# Specific heat capacity: Quiz

Question 1: [2] The specific heat capacity of virtually any substance can be measured, including ________, compounds, alloys, solutions, and composites.
CarbonHeliumChemical elementHydrogen

Question 2: where Cp,m and Cv,m are ________ heat capacities expressed on a per mole basis at constant pressure and constant volume, respectively.
Gibbs free energySpecific heat capacityIntensive and extensive propertiesTemperature

Question 3: For a more modern and precise analysis of the heat capacities of solids, especially at low temperatures, it is useful to use the idea of ________.
PhotonAtomElectronPhonon

Question 4: In the United States other units of measure for specific heat capacity may be quoted in disciplines such as construction, civil engineering, and ________.
Chemical engineeringMaterials scienceMechanical engineeringEnvironmental Engineering Science

Question 5: It is easy to calculate the expected number of vibrational degrees of freedom (or ________).
Eigenvalue, eigenvector and eigenspaceQuantum mechanicsNormal modeSchrÃ¶dinger equation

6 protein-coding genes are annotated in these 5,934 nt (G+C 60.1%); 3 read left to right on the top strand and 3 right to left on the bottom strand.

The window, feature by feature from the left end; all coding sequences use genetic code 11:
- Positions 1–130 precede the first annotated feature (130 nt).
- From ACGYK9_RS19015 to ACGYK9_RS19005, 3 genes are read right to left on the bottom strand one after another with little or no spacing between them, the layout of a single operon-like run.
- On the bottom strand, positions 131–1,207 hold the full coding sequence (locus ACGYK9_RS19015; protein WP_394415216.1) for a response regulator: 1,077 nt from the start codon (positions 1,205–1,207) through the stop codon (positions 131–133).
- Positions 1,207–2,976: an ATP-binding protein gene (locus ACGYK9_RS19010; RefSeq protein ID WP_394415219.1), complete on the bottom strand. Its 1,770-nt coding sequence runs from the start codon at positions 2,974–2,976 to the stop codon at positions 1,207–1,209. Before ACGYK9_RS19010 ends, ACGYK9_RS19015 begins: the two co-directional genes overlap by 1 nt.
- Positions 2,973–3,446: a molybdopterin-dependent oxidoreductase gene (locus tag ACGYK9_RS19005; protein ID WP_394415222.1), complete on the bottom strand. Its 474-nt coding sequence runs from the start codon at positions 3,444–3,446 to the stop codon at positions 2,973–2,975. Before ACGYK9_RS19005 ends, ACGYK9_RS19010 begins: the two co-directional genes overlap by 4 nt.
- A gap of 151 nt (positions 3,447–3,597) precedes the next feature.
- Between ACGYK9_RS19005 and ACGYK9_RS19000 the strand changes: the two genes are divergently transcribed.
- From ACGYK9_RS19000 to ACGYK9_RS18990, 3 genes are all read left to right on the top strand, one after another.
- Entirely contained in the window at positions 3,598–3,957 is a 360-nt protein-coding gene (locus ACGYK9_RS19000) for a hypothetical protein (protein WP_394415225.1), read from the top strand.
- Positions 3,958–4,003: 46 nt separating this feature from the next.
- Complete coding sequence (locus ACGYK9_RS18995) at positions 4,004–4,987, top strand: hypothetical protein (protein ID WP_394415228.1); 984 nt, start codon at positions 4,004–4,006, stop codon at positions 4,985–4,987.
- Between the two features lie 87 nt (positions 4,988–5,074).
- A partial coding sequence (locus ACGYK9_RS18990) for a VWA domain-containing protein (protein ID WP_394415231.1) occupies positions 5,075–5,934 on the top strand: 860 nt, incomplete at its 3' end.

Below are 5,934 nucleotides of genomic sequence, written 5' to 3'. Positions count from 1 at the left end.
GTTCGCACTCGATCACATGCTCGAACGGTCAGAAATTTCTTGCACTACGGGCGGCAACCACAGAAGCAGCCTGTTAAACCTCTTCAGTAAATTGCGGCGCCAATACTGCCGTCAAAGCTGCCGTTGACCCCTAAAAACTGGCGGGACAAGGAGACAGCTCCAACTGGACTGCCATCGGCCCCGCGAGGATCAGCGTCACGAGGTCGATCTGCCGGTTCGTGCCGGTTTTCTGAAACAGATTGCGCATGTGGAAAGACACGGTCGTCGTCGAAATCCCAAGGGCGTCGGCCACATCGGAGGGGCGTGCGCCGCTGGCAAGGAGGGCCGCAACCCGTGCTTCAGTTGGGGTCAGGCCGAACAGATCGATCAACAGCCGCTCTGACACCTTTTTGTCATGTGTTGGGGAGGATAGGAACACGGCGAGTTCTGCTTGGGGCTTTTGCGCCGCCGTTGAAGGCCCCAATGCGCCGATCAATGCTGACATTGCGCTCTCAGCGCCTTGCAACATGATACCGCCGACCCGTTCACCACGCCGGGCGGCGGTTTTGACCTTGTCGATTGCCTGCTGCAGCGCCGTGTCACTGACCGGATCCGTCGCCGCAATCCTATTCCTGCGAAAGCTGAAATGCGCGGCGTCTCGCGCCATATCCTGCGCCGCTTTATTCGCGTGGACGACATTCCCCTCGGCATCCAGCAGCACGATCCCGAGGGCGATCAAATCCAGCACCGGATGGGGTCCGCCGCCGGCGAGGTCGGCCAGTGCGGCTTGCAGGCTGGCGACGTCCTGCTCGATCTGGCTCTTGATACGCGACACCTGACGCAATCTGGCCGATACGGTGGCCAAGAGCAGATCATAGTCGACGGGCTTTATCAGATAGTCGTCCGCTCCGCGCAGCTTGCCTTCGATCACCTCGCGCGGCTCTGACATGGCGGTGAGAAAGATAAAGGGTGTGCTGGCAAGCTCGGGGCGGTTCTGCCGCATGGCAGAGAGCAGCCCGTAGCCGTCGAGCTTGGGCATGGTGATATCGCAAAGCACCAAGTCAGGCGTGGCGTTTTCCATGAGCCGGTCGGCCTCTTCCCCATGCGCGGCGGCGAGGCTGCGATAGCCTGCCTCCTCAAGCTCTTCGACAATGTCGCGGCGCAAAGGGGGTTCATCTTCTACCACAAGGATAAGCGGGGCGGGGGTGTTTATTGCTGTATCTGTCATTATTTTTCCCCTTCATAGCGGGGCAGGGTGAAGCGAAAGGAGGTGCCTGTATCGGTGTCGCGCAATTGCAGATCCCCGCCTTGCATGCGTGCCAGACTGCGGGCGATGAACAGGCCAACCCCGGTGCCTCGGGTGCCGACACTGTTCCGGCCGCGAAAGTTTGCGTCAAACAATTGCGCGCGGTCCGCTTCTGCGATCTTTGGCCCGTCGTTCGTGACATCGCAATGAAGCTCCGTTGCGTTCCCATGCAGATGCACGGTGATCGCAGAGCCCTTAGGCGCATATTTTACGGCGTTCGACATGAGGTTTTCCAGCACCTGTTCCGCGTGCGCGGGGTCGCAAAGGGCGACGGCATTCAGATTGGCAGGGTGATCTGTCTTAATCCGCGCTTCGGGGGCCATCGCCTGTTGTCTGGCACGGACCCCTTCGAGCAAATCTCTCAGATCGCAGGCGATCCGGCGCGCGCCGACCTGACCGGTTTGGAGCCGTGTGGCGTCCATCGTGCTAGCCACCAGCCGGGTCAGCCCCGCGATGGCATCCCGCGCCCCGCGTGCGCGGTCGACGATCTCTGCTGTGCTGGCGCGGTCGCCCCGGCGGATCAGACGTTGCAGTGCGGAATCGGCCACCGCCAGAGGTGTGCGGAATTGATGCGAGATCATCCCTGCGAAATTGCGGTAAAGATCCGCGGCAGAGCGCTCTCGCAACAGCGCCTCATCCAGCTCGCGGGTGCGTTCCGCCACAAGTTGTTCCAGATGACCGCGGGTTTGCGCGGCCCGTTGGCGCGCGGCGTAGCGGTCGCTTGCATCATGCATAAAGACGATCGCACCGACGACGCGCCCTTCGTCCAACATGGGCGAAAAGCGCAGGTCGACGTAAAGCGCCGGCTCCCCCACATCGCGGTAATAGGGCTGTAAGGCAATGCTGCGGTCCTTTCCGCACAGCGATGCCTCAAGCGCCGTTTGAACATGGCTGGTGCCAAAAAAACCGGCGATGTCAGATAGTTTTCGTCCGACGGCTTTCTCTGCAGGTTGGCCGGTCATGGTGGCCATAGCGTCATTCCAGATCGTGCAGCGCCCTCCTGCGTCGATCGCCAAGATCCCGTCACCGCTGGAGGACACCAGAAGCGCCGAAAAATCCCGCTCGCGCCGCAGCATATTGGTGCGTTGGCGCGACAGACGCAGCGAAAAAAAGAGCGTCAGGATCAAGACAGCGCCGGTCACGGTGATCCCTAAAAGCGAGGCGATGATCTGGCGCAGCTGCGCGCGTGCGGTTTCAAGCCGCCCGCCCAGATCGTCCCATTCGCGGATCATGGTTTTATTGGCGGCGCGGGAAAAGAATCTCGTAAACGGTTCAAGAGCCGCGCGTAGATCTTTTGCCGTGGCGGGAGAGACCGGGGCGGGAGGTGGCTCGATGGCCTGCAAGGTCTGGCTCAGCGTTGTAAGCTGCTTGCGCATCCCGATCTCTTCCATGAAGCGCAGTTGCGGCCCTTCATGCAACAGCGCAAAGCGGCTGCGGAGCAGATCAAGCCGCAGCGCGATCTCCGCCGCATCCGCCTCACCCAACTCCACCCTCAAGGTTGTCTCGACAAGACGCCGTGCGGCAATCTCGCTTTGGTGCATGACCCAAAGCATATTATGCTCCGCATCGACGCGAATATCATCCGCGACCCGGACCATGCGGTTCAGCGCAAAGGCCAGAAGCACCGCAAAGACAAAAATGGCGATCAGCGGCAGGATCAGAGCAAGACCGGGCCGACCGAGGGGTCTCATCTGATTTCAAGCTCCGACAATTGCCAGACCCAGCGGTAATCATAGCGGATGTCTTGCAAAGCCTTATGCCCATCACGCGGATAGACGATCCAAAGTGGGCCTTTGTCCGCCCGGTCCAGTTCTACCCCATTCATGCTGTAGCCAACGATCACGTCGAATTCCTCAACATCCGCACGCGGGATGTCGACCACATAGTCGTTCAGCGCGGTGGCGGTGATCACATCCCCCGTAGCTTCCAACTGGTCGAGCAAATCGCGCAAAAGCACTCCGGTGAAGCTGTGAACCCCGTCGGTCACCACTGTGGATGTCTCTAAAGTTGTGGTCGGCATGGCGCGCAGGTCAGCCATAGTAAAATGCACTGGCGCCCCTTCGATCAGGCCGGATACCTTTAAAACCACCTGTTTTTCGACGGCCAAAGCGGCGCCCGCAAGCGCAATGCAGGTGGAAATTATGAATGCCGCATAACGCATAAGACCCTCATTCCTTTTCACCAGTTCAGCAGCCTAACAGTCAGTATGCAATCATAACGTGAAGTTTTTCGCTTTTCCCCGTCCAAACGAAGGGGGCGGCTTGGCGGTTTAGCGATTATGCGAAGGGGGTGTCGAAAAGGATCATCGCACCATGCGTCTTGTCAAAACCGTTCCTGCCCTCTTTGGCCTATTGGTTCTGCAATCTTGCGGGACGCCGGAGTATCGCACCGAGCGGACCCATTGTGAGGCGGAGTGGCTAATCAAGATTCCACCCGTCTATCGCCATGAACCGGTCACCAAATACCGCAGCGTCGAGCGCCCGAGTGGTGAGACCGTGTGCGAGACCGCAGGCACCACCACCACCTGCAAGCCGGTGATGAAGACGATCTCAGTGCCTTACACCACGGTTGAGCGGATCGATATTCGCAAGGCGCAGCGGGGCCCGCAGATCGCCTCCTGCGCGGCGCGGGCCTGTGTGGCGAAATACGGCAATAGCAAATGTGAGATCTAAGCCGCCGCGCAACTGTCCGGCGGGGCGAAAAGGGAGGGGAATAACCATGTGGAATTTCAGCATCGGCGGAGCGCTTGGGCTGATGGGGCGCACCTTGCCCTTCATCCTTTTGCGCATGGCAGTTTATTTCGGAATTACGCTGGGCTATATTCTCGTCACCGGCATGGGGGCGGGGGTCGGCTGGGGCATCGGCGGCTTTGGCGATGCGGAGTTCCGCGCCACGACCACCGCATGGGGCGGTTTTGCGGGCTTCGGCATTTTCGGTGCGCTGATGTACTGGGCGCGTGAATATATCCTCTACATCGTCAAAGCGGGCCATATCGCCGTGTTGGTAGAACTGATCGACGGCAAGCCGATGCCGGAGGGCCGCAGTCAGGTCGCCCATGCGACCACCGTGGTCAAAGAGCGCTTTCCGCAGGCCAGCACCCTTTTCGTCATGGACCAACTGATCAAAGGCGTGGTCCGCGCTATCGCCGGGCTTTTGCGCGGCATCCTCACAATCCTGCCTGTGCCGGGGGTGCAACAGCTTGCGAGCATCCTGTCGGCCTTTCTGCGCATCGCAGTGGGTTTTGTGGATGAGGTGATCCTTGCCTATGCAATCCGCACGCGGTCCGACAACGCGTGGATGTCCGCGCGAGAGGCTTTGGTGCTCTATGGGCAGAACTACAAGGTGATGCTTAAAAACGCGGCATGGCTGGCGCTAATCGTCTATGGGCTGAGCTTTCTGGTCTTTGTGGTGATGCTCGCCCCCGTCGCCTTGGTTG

Question 6: Of particular usefulness in this context are the values of heat capacity for constant volume, CV, and constant ________, CP.
ForcePressure measurementTemperaturePressure

Question 7: When measuring specific heat capacity in most science fields, the unit quantity of a substance is defined invariably in terms of mass, most often the gram or kilogram, both being units in the ________.
International System of UnitsConversion of unitsMetric systemSystems of measurement

Question 8: As the temperature approaches ________, the specific heat capacity of a system also approaches zero.
CarbonEntropyAbsolute zeroThermodynamic temperature

Question 9: Large exceptions involve solids composed of light, tightly-bonded atoms such as ________ at 2.0 R, and diamond at only 0.735 R.
BerylliumPlutoniumLithiumAluminium

Question 10: If the quantum ________ approximation is made, it turns out that the quantum vibrational energy level spacings are actually inversely proportional to the square root of the reduced mass of the atoms composing the diatomic molecule.
Harmonic oscillatorSimple harmonic motionClassical mechanicsDamping